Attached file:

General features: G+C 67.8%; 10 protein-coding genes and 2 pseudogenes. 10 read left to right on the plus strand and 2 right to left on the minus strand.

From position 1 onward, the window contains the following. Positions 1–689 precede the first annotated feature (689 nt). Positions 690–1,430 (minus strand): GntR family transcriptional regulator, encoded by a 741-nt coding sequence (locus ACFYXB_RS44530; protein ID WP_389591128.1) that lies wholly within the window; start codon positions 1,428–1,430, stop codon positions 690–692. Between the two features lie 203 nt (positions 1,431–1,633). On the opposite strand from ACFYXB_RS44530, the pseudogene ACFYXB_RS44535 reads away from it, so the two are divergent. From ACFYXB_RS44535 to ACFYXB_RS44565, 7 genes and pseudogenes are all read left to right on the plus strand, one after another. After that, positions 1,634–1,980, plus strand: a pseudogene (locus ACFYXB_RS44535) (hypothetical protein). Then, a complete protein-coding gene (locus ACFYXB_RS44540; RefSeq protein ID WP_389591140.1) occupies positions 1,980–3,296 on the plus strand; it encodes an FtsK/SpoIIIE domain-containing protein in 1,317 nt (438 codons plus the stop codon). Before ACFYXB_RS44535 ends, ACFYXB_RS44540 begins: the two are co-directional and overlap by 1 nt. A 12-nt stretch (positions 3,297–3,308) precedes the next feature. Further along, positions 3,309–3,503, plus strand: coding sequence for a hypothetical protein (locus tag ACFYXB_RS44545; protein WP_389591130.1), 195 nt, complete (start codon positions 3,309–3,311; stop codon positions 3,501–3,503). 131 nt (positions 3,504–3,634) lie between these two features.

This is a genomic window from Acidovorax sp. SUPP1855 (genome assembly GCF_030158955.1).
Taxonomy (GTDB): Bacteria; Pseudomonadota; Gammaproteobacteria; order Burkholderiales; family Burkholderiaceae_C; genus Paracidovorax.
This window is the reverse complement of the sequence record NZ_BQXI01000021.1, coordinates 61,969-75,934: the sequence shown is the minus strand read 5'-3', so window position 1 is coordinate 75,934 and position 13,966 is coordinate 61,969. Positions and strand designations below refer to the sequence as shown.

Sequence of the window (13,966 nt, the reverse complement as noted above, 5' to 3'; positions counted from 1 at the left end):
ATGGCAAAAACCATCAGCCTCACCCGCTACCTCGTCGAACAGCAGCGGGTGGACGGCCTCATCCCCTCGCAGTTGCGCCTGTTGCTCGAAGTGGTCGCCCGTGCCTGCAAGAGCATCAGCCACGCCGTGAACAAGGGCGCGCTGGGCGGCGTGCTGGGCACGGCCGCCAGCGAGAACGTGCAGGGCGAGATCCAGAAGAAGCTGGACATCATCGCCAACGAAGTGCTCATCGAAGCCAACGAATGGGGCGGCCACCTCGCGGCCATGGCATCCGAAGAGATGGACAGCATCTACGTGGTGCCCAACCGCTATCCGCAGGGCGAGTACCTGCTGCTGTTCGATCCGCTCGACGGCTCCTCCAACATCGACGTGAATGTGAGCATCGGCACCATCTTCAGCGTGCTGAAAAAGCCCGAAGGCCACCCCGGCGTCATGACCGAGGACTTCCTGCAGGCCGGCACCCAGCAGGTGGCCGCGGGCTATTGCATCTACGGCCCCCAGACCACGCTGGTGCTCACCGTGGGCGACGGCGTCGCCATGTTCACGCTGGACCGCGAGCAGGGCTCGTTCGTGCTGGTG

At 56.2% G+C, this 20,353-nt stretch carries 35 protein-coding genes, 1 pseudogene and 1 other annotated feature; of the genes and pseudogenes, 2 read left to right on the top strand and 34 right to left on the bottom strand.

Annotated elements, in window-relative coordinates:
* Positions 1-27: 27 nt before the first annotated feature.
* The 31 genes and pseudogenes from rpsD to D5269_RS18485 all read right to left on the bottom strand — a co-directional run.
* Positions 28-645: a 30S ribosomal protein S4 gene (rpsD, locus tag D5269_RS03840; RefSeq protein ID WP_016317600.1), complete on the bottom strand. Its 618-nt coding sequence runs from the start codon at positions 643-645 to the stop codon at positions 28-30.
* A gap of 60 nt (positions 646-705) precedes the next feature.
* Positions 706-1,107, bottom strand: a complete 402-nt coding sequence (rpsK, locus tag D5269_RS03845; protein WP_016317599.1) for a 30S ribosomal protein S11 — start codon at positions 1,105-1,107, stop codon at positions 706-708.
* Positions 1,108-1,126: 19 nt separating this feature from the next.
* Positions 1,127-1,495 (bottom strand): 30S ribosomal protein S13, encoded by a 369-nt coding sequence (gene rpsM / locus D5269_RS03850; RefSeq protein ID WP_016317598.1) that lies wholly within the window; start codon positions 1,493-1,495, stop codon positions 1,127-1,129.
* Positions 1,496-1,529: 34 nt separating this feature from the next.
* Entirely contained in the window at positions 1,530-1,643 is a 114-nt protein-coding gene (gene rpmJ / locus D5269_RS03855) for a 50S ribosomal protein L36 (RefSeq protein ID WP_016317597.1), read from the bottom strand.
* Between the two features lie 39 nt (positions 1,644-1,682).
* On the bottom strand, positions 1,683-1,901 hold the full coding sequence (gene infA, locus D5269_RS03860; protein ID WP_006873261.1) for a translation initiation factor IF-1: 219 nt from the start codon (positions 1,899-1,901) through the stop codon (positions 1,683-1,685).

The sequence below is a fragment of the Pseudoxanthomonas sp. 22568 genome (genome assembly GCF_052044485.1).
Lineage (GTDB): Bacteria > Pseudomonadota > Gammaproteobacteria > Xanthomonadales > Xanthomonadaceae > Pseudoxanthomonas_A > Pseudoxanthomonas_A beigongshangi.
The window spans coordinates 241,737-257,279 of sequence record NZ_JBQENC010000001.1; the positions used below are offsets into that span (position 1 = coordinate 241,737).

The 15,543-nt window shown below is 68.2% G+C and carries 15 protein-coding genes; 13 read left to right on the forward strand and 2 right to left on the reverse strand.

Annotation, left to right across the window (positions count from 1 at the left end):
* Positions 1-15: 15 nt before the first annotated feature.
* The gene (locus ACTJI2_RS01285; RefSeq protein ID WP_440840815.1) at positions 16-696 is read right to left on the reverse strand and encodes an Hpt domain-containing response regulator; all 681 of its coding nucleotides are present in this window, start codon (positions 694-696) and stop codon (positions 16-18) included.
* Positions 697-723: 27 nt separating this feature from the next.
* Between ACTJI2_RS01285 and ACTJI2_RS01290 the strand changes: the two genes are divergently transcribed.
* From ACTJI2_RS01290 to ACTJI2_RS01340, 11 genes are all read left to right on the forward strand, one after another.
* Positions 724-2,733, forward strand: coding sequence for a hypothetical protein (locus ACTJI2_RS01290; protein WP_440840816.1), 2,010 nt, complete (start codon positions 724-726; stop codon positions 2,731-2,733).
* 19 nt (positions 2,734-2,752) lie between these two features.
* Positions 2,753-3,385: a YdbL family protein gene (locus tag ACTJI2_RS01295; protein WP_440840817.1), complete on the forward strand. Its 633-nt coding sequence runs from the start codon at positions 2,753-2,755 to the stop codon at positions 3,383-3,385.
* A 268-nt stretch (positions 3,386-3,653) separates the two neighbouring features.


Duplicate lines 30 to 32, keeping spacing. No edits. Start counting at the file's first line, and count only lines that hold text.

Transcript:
* From ACTJI2_RS01290 to ACTJI2_RS01340, 11 genes are all read left to right on the forward strand, one after another.
* Positions 724-2,733, forward strand: coding sequence for a hypothetical protein (locus ACTJI2_RS01290; protein WP_440840816.1), 2,010 nt, complete (start codon positions 724-726; stop codon positions 2,731-2,733).
* 19 nt (positions 2,734-2,752) lie between these two features.